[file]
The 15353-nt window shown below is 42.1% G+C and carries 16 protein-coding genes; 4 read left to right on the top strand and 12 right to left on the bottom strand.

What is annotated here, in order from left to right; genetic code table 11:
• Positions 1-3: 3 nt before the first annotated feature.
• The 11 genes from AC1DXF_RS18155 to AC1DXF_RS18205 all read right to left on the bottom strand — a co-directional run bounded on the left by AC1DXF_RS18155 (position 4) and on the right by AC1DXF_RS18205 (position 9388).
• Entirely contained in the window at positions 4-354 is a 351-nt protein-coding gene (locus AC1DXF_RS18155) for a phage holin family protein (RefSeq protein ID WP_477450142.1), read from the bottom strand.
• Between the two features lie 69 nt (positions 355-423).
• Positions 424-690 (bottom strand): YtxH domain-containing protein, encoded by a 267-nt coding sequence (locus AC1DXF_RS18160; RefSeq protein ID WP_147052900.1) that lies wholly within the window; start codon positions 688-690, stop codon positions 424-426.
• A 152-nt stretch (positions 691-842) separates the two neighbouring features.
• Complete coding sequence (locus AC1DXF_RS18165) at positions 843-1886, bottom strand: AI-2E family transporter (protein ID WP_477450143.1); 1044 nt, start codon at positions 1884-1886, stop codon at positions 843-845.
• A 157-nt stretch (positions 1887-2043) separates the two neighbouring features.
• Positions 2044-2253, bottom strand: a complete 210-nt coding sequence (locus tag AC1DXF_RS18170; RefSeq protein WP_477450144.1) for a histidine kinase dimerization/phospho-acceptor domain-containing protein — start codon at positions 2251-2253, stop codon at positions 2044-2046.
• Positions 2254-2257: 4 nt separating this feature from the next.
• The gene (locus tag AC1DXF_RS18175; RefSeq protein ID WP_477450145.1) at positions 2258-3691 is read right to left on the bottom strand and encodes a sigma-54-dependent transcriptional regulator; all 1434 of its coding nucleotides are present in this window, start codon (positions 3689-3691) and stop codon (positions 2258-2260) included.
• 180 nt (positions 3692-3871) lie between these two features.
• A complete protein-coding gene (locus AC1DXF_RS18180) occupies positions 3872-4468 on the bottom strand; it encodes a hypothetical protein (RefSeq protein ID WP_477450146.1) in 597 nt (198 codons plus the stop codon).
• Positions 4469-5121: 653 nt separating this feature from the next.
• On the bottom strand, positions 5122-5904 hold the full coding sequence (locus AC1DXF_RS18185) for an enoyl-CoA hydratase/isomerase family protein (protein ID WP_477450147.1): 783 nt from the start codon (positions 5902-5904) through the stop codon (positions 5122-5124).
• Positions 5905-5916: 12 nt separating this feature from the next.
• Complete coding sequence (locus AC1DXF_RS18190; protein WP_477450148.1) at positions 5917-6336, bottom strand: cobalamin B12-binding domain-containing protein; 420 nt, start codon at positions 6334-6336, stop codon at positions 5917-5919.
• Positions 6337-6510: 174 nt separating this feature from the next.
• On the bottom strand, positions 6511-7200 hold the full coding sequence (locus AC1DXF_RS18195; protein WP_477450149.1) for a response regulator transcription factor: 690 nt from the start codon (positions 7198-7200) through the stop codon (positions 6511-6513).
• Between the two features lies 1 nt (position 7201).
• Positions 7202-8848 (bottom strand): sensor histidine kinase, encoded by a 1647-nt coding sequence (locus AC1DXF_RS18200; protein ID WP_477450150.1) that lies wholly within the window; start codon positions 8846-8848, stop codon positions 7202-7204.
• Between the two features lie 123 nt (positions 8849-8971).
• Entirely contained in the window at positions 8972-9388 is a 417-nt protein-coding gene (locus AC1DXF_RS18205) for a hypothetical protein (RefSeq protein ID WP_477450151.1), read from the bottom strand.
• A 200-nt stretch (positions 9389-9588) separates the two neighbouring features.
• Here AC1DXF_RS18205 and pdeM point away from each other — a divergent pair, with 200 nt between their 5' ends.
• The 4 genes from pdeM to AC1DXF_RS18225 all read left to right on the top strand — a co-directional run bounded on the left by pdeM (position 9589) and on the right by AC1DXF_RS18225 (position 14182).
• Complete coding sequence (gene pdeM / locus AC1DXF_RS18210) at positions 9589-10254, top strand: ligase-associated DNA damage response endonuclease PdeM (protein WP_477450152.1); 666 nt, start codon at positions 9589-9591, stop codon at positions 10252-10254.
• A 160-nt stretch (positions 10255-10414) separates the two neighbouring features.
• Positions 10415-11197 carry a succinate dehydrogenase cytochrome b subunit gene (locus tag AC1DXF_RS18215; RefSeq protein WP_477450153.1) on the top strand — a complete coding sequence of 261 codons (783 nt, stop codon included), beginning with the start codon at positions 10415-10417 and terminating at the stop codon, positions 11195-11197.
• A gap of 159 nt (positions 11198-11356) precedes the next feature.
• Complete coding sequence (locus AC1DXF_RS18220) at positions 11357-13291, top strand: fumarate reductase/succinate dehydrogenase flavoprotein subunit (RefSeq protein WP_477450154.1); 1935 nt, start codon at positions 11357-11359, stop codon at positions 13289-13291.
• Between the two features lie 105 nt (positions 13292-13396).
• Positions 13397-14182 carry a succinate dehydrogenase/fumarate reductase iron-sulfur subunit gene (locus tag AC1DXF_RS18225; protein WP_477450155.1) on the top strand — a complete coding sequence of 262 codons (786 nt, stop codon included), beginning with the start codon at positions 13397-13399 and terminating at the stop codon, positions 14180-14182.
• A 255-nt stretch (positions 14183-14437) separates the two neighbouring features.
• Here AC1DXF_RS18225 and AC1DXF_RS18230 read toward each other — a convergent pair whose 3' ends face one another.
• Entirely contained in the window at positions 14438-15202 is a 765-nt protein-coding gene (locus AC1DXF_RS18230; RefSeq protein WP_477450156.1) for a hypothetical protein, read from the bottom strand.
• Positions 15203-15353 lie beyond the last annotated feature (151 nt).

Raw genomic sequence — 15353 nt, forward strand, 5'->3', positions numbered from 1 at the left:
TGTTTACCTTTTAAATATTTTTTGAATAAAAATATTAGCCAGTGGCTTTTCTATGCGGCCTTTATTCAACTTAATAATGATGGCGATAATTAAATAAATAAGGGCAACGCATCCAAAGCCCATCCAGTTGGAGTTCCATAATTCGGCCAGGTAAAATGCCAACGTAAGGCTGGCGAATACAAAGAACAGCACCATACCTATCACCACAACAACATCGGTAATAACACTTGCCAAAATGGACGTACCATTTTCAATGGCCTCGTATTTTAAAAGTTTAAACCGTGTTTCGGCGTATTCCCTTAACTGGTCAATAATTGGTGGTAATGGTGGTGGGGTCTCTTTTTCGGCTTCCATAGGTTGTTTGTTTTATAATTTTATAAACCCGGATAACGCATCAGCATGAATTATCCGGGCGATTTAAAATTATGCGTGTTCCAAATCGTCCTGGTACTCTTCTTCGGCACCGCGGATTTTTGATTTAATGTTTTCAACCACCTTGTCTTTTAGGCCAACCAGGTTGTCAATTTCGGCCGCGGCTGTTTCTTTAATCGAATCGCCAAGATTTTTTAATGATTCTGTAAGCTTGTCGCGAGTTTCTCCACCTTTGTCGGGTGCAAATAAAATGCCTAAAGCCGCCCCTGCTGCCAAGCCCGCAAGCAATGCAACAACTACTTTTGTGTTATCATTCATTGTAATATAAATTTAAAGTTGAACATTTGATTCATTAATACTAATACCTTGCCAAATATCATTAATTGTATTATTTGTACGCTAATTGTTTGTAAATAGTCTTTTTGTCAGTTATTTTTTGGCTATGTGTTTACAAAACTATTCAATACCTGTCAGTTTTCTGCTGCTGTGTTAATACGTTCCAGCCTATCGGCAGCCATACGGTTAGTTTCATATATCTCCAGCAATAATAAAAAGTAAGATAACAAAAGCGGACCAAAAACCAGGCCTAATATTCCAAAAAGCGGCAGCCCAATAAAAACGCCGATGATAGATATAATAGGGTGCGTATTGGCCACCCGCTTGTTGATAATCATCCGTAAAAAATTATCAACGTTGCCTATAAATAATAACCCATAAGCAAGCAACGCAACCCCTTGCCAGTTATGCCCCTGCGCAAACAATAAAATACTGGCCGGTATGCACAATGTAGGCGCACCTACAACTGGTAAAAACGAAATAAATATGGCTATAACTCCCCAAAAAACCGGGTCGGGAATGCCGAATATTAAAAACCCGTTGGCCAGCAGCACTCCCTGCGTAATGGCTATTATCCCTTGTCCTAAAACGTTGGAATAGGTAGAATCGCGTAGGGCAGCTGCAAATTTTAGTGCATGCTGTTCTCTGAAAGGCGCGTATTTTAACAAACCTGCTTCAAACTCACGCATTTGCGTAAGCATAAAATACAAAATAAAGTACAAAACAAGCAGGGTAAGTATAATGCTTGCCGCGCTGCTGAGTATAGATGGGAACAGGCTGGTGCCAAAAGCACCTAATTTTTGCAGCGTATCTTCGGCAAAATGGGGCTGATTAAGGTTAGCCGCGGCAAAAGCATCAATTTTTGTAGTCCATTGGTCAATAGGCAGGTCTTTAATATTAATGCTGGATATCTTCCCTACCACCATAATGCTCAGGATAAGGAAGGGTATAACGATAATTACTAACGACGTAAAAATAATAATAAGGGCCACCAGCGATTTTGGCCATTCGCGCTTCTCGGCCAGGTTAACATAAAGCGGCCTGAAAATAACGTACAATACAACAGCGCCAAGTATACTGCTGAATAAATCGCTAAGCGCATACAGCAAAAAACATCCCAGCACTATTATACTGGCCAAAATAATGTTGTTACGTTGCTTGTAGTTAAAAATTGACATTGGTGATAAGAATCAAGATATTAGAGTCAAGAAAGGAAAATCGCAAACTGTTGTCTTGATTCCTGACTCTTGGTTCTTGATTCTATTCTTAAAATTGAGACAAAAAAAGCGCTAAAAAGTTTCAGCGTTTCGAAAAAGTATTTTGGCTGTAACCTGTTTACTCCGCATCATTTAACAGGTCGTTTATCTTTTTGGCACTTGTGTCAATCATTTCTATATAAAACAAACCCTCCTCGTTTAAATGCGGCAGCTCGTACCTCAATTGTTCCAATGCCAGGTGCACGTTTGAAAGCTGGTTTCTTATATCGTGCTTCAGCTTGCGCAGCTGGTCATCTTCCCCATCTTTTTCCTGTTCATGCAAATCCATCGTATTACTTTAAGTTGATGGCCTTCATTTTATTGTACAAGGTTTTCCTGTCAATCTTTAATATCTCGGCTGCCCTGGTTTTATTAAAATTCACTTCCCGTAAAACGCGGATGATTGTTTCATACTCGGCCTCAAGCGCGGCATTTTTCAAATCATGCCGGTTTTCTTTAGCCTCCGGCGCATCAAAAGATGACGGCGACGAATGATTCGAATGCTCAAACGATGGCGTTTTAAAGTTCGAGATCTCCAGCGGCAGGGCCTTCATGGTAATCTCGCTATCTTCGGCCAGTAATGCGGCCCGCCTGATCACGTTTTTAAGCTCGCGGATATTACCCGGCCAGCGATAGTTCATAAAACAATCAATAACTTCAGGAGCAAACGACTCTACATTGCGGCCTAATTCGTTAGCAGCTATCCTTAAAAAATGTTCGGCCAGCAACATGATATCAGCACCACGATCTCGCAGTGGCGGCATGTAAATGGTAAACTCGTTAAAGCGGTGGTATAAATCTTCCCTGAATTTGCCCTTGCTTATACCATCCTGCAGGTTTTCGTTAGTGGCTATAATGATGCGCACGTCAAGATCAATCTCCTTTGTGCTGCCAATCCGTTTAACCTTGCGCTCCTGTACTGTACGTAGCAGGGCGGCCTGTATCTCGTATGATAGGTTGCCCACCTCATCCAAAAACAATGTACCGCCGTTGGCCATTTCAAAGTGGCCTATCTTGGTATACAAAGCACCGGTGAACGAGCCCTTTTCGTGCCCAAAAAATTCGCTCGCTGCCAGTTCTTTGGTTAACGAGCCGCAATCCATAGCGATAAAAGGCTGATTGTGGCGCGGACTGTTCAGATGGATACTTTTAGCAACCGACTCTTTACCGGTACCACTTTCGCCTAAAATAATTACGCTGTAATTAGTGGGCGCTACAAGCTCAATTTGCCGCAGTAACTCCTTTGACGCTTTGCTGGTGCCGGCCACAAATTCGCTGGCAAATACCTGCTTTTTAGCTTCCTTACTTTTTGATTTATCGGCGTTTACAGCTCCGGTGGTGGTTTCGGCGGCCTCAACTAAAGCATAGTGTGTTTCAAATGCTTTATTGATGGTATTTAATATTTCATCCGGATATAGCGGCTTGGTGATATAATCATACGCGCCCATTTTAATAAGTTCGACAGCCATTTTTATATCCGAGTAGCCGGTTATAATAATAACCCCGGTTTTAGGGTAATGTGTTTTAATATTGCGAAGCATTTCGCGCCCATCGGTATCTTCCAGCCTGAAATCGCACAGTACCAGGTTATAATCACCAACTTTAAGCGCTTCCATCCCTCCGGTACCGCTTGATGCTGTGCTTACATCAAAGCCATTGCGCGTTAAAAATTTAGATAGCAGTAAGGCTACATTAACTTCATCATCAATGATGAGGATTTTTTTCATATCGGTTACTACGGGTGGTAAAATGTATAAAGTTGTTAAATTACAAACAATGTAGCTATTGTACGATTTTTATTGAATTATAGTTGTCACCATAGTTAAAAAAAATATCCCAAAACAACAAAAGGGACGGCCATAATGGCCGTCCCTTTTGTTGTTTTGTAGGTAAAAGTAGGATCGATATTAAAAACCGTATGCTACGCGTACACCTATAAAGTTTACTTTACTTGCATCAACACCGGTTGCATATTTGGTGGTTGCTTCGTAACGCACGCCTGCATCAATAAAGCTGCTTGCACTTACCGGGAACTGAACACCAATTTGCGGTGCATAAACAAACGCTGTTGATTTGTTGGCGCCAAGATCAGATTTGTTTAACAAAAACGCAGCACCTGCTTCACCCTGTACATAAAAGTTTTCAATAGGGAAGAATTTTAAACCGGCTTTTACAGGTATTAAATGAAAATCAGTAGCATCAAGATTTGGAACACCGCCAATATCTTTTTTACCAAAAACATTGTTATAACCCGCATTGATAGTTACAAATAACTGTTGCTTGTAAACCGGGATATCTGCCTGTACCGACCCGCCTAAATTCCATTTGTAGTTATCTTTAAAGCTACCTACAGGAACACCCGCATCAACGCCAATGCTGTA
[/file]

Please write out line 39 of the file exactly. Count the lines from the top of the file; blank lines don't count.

• Positions 15203-15353 lie beyond the last annotated feature (151 nt).